I chose to go for a combination of rust conversion and rust protection after many hours of research (what is important is to understand under what circumstances rust occurs in order to be able to construct the vehicle in such a manner that minimizes the chance of further rust development).

After treating the whole truck with multiple layers of rust protective colors and oils, it looked like tha

Next, I had to take care of an additional compartment with an extra lid for my paintings. I wanted to keep them close – but prevent at the same time that any smell of fresh oil color enters the living area.


The insulation was the next big topic. As the cabin is made of steel and the square tubing as well, some highly efficient rigid thermal insulation fits in neatly.


Finally, I was able to start work with my most preferred material: Wood.


Once you get a bit of wood into the truck, everything starts to look way more beautiful.


The first furniture was next on the menu: The basis for the bed (which also serves as the compartment for the paintings)

At the same time, electrical wires had to be laid (on the floor in the white cable duct).

The kitchen was next. The frame directly into the truck, the surface first in the garage:


Slowly, things fell into place.

I had to paint the inside of the bed with odor proof liquid sealing film.

And, finally, the bed starts to look like a bed 😉

Next, the tubes for the heating had to be laid below the dining table – for warm heat to exit below your feet, and make my home comfortably warm in colder nights.

The gas compartment – which also needed some liquid sealing to assure no cooking gas enters my home in case of a leakage. I also built a hole in the bottom for gas to exit (it’s heavier than ait) and installed a gas warner.

One of the most important places in my home is my toilet (which of course is a compost toilet without water to ensure maximum sustainability). Soon, the dining area (with included toilet was created).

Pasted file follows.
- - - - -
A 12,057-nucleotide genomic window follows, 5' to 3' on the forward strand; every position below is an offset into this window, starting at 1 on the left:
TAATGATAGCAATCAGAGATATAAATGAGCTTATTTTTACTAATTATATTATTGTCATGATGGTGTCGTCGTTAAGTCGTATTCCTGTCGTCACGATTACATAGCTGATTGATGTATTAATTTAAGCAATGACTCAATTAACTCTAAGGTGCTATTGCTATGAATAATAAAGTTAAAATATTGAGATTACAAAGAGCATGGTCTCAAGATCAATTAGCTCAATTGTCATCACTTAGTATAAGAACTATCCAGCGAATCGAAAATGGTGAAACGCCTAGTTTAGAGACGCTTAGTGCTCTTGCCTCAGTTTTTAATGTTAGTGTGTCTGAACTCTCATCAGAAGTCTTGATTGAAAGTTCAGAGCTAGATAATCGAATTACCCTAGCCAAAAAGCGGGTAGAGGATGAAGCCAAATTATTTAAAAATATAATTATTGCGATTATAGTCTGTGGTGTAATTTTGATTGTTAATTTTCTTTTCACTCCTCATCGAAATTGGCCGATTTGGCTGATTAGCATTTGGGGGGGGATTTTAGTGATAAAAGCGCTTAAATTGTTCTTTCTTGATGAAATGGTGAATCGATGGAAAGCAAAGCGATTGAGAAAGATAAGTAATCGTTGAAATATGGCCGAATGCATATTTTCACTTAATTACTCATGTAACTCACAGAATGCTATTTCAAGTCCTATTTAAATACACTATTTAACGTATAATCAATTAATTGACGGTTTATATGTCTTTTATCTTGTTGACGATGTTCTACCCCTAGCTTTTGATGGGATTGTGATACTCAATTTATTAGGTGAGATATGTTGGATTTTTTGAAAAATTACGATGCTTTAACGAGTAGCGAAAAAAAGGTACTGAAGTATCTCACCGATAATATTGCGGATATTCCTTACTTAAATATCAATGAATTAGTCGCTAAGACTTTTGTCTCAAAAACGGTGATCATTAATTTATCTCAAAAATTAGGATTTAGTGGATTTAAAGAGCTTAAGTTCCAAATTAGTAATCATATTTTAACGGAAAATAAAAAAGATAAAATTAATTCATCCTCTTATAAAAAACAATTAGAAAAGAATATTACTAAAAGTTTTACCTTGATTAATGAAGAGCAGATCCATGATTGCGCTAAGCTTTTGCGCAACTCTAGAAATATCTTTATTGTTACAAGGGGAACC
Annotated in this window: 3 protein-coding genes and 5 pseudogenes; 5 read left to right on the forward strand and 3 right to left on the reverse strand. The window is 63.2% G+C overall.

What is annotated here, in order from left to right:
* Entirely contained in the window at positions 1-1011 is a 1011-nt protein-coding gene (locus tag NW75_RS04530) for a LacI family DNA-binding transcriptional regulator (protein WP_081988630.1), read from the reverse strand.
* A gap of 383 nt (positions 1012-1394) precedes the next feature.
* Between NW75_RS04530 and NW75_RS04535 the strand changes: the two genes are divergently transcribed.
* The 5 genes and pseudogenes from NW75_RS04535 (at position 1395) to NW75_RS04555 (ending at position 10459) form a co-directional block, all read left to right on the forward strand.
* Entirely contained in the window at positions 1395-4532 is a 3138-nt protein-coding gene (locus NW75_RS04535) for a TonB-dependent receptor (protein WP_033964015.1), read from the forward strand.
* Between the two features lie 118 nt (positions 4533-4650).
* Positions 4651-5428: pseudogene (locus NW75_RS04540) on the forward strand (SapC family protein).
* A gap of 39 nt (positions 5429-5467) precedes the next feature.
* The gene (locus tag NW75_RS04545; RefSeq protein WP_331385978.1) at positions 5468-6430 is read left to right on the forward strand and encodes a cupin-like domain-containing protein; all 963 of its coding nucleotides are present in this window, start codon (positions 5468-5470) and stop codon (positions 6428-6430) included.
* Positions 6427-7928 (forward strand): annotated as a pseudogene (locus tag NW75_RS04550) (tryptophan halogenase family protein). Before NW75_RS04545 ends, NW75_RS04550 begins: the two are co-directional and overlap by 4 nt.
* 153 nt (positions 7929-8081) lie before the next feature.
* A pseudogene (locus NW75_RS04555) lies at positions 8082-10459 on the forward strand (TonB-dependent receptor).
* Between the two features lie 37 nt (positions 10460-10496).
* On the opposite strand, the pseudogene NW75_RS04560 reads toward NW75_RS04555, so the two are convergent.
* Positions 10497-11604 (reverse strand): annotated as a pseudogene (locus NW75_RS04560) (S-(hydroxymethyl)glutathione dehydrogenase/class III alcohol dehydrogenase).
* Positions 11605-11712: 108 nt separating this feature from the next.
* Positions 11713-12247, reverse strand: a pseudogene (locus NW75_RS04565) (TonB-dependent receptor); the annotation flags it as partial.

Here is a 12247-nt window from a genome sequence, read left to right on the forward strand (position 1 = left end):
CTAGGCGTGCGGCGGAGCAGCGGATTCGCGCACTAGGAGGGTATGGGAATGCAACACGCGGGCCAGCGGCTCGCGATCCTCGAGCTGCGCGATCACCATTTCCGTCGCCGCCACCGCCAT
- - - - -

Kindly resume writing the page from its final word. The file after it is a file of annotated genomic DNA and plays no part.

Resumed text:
Electricity was another of those areas where I didn’t know anything at the start of my project. But, the Internet can help the logical mind – a truly fascinating invention which sadly is mainly used for senseless purposes (to not use the word harmful).

I must thank Volker for guiding me through some of the electrical installation process (the big boys, 230V converter, solar panels, etc.). Often, nothing but the voice of encouragement and some advice is needed for man to move mountains.

Finally, the toilet started to look like a chair and the dining area like a dining area.

Once the last furniture pieces were set, I could put the isolation on the floor and the cork floor on top. Also the bed got 2.5cm additional cork isolation for comfort, isolation, humidity and temperature management. (Cork is such a great material. It can help regulate temperature, humidity, and so forth. Studying about different materials was another fascinating aspect in this project. And, more often than not, the products provided by nature outperfom artificially created stuff like plastic – which was no option due to sustainability reasons anyways.)

The rest felt like a piece of cake…

The curtains, the shower, …
The nightstand (coloring with pigments and oil allows you to do so much), the matrass…
The sink, the stove…

I don’t want to bother you with more details for the moment. Suffice to say that I am still considering alterations… But I have built my own home, with kitchen, running water, gas, a shower, a toilet, electricity (12V and 230V), heating, an awning outside, space for my paintings and autarky for some weeks (until water runs out).

And I am very happy with my truck and home!!